As you probably know, layers really important when creating complex layouts. Layers in last version of InDesign (CS5) are radically improved! Till now, you could just manage top-level layers, but starting with CS5, top-level layers can be expanded and you can see complete object structure! (for more info about layers in CS5, read great article written by Steve Werner on InDesignSecrets [Hidden Gems: The Layers Panel in CS5]) That’s really great! But, main limitation is that we are not able to set “default” layers for every new document. But! That’s why we have scripts! :D
But, if you have bunch of links, you need to sort them first, select just embedded ones and then click Unembed Link from Links panel menu, or from context menu. But, it can be done much more easily with help of short script! Let’s see how! :)
When building complex scripts with lot of options that user can choose, it’s always great to allow user to also save selected settings and reuse them on next launch. We already discussed about this topic in earlier post [Saving script data within document] but I recently found better way for serializing and storing data.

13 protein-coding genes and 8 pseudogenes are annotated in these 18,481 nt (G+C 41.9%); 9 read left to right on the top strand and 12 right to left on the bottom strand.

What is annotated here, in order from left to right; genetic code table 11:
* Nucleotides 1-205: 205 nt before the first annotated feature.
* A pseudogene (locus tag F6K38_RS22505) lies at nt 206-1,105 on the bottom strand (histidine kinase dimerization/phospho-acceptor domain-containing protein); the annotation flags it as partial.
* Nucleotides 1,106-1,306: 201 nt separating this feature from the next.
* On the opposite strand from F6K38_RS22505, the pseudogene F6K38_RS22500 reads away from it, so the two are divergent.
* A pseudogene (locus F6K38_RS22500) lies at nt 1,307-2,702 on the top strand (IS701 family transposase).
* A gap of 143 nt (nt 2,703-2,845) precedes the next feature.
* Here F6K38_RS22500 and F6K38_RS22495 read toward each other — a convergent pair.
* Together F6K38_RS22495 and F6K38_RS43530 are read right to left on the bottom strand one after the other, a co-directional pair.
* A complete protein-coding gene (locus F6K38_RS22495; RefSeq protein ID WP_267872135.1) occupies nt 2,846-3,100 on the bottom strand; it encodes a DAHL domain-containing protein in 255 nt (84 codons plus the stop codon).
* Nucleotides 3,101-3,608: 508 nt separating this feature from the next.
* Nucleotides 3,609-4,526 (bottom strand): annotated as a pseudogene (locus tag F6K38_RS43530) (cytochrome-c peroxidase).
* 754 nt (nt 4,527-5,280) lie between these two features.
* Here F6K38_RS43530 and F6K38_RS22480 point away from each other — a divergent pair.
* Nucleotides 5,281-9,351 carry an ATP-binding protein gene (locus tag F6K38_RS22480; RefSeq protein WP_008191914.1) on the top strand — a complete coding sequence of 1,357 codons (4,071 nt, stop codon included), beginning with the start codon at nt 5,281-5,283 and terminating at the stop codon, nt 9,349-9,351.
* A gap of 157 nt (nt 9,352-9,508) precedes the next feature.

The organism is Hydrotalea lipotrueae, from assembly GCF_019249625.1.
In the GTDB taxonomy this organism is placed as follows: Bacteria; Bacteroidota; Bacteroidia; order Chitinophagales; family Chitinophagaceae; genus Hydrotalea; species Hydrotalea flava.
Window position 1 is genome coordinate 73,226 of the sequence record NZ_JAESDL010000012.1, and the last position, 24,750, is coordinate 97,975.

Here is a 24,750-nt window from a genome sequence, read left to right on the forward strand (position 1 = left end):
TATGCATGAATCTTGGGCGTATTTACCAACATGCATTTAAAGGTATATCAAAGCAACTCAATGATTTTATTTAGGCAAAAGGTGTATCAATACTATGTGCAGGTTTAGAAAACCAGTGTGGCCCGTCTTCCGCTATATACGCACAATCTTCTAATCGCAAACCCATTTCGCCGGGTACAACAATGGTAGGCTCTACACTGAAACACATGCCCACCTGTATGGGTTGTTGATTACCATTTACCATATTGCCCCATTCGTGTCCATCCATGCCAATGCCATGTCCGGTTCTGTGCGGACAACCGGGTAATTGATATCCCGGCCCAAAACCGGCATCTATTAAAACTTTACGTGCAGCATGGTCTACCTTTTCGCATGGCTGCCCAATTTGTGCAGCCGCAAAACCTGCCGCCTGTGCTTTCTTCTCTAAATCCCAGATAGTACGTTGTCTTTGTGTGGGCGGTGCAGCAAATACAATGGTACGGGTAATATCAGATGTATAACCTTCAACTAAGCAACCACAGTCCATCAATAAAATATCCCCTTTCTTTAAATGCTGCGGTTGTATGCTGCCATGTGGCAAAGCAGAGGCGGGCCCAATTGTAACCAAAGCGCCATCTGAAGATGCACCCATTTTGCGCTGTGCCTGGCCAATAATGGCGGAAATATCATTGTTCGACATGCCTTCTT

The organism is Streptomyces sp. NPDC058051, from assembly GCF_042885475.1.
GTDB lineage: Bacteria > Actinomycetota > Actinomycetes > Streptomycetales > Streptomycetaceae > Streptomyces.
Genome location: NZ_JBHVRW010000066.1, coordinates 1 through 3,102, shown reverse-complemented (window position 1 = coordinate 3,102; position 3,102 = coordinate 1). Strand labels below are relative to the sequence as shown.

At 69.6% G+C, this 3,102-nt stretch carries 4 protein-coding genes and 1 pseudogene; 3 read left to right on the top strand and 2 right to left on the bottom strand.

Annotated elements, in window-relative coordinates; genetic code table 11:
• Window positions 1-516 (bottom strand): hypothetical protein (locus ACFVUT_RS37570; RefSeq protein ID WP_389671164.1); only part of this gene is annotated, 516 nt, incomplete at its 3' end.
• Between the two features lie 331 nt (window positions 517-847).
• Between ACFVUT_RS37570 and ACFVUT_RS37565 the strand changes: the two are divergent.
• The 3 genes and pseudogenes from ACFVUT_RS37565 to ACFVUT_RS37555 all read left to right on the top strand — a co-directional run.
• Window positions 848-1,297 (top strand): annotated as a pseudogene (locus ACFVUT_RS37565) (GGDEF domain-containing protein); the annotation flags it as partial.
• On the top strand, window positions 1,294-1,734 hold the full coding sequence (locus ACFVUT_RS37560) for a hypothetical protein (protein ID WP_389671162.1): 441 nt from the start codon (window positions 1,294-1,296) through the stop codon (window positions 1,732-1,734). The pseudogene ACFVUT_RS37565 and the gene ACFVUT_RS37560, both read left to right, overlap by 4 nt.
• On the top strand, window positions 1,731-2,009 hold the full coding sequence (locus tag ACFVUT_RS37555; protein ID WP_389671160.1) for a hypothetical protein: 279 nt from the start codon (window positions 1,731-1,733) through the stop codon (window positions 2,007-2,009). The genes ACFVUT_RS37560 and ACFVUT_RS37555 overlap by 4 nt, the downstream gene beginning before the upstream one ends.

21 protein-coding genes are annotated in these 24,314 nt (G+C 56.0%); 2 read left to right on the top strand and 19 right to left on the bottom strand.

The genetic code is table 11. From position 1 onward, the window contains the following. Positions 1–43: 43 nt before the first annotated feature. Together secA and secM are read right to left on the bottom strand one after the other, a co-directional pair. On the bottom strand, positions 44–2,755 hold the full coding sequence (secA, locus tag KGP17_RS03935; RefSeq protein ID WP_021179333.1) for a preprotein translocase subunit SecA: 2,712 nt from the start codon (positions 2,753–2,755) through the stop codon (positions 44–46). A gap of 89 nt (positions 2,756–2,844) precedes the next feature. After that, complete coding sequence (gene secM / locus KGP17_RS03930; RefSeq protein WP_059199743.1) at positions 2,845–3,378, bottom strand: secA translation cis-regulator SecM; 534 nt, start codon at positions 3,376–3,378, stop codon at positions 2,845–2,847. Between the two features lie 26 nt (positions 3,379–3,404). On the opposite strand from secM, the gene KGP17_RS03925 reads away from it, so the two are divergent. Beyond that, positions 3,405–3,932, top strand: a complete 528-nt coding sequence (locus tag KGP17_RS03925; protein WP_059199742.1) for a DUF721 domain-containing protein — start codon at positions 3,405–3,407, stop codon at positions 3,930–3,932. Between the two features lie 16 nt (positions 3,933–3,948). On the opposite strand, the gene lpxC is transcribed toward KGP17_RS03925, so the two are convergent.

In first post, I used simple “*” to separate multiple values, and at load time used split(*) to separate values back to Array. That’s not bad, and it’s working fine, but there is another much more elegant solution!
I created short sample to demonstrate usage and shortly explain how it works. Of course, you can extend it as you wish! So, let’s get started! :D
Counting words and also paragraphs, stories, characters is something pretty easy to achieve, but very often done in wrong way. Most of the time, people are looping through stories, text frames, paragraphs and adding word count. That is OK, for short documents, with short stories, but as document length increases, script needs more and more time to loop through all stories, and get all words. People are forgetting about awesome method called everyItem! Method remained undocumented until InDesign CS3, but scripting experts such as Dave Saunders had already pointed out its forcefulness and already knew how to exploit it. It allows us to get all elements within collection. For more info about everyItem method be sure to check two awesome articles by Marc Autret: On ‘everyItem()’ – Part 1 and On ‘everyItem()’ – Part 2. So, let’s take a look how everyItem method can help us count stuff. :)
After long time here comes new post about InDesign scripting! :D
This one is really cool and handy. Simply select files and script will load them directly into PlaceGun tool! Really simple and handy! Also there are some options that you can set while loading files into PlaceGun, but we will just focus on simple loading. One more thing. InDesign CS5 DOM introduced new class that is directly connected to PlaceGun. It has some more options like: abortPlaceGun and rotate among others. So, let’s get started! :D
Do you need information about fonts used in your document(s)? Do you want to check is some fonts missing in a more than one file? You can do that with FontReporter®!